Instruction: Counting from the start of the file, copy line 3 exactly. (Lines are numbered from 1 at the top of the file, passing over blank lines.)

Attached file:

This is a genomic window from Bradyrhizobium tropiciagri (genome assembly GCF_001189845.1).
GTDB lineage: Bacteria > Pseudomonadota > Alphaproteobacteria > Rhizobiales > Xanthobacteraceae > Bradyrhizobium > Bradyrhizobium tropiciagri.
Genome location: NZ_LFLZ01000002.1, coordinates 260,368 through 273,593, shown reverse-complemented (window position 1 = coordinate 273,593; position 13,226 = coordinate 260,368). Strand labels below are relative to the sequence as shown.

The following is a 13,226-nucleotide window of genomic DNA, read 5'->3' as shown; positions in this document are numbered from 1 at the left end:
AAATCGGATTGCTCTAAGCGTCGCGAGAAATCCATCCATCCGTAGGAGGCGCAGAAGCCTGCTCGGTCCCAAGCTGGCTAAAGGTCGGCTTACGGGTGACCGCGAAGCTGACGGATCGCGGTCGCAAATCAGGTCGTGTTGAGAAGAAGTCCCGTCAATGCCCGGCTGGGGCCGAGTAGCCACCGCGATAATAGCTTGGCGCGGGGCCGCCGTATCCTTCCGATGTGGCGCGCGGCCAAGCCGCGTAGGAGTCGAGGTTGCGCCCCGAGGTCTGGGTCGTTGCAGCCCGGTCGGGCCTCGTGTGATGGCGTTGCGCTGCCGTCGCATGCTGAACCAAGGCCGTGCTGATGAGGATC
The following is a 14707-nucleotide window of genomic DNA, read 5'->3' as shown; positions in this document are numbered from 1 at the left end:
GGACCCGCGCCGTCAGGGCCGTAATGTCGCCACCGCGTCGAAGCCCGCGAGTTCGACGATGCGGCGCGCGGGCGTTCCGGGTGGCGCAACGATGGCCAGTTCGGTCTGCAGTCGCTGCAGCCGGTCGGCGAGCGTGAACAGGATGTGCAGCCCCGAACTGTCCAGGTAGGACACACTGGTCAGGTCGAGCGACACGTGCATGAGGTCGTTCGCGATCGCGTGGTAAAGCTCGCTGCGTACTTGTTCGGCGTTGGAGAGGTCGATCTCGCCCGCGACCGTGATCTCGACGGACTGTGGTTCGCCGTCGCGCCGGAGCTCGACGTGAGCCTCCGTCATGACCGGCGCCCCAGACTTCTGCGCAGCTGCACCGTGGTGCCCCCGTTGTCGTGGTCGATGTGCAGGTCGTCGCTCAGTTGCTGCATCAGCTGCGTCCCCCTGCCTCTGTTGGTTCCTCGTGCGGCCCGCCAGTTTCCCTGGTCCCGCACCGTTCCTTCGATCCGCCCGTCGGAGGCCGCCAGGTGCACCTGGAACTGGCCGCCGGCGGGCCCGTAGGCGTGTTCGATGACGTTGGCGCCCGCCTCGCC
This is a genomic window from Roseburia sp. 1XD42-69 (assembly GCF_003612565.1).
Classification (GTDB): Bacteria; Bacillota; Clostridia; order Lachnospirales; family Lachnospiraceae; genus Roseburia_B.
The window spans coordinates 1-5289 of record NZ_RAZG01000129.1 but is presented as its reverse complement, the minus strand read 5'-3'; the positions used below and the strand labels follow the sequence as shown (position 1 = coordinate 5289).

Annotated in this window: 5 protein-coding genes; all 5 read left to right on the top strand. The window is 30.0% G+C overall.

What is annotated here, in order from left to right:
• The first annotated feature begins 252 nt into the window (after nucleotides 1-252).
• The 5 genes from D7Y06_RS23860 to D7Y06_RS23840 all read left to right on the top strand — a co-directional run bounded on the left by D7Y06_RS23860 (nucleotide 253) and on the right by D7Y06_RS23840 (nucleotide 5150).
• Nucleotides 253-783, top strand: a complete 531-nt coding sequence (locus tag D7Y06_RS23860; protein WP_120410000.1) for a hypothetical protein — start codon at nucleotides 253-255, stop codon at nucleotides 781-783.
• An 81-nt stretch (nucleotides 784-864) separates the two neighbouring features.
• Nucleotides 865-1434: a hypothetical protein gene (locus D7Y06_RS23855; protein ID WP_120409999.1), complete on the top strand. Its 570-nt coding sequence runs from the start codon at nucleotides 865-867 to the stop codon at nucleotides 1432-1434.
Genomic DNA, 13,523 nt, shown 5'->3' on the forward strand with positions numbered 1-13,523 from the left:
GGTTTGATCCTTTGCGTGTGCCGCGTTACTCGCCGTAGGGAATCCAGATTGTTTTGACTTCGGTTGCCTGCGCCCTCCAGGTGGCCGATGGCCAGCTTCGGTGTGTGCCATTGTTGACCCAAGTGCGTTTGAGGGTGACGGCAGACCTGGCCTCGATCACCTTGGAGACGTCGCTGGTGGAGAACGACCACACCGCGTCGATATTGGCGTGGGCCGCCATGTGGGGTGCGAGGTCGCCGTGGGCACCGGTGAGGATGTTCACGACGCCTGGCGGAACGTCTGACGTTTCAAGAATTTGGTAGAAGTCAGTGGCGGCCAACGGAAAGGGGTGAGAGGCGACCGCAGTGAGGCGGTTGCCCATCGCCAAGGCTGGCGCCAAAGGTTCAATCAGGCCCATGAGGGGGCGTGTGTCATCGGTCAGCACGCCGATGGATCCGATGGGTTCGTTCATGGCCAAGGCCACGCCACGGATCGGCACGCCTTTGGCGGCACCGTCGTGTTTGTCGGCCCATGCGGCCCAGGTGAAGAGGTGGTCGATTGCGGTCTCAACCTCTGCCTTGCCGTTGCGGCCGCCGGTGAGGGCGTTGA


Genome location: NZ_LFLZ01000002.1, coordinates 260,368 through 273,593, shown reverse-complemented (window position 1 = coordinate 273,593; position 13,226 = coordinate 260,368). Strand labels below are relative to the sequence as shown.